Anthem is the second-largest health insurance company in the USA. The company is going to use blockchain technology to secure medical data of its 40 million members in following years.
According to a report, Anthem plans to use blockchain technology to give patients secure access and share their medical data. The company plans to roll out the feature to groups of members in the next few months. Moreover, according to company officials, all 40 million members will have access to it in the next two to three years.
Gail Boudreaux, Anthem CEO, said that blockchain also allows the company not to worry about trust issues. Because they now have an opportunity to share data that people can make their own decisions on, Boudreaux said.
The company’s new feature is currently in pilot testing. And a smaller group of members can use a mobile app to scan a QR code. This way, they can instantly allow different healthcare providers to access their health records for a limited amount of time.
Partnering with Other Health Insurance Leader Company
Rajeev Ronanki, Anthem chief digital officer, said the news is a completely transformative thing for health. He noted that the company is essentially creating a permission-based system that would allow members to own their healthcare data, and then make it available to providers as well.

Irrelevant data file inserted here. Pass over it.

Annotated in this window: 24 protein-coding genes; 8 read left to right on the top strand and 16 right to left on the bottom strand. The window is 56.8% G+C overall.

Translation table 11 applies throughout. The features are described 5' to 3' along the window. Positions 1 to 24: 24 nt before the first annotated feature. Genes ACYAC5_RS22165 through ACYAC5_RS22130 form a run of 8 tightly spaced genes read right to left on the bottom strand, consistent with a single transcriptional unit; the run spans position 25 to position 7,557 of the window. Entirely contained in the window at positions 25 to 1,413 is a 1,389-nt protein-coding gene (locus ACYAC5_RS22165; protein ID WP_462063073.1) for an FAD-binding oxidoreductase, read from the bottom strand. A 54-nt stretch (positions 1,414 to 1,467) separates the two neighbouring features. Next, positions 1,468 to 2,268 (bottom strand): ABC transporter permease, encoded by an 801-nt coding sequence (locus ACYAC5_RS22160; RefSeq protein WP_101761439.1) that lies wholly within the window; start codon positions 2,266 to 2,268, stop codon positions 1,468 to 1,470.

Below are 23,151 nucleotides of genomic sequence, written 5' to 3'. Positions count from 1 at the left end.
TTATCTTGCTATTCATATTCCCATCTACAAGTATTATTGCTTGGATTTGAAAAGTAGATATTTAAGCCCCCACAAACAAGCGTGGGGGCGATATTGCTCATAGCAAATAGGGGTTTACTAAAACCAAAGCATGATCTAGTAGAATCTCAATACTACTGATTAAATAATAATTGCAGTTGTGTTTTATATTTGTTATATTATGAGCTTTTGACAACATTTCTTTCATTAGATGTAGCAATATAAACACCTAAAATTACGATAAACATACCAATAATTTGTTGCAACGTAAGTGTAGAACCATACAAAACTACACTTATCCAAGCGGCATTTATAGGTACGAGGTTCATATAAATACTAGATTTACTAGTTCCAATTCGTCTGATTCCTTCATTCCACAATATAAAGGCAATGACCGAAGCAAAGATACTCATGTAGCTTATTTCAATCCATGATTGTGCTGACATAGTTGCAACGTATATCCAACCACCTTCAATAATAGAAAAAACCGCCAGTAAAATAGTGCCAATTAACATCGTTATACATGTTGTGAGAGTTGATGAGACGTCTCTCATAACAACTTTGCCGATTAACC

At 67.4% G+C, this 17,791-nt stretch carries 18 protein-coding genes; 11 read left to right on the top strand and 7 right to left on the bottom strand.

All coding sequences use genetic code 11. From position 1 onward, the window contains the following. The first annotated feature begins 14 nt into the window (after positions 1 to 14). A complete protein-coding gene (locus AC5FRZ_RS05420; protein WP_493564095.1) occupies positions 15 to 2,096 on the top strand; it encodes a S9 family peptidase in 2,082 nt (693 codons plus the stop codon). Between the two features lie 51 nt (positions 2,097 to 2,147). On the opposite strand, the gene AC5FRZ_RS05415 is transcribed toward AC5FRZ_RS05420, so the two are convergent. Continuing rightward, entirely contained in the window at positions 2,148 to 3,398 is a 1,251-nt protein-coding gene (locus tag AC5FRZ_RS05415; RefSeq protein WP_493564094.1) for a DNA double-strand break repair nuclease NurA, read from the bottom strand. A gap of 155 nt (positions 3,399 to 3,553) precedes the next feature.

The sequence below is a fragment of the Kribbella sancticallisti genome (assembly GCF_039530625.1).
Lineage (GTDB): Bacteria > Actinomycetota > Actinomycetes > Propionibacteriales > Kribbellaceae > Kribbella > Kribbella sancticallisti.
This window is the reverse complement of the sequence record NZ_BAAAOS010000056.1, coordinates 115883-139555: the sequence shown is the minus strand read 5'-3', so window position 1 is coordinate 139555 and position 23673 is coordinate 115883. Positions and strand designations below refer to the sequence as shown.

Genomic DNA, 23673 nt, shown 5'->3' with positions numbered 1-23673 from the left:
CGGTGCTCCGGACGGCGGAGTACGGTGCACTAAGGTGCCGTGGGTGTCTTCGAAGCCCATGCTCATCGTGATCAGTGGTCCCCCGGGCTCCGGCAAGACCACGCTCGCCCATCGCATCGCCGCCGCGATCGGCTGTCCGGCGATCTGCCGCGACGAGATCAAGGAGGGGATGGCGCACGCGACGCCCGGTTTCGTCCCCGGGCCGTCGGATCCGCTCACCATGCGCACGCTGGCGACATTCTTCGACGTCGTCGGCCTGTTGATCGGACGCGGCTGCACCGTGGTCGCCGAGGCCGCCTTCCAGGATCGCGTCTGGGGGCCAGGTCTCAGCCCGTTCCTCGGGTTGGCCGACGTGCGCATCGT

Anthem plans to launch the new blockchain-based system in several phases, beginning in 2020.
Furthermore, at the beginning of the year, Anthem partnered with health insurance giant Aetna, Health Care Service Corporation, IBM and PNC Bank in a new partnership focused on blockchain.
An executive at PNC Bank’s treasury management unit Chris Ward said that implementing a blockchain solution can remove the friction. Moreover, it can also extract duplication and administrative costs that continue to plague the healthcare industry, Ward said.
Health insurers, hospitals, and other industry professionals continue to explore blockchain technology and its benefits for sharing, securing, and streamlining sensitive health-related data.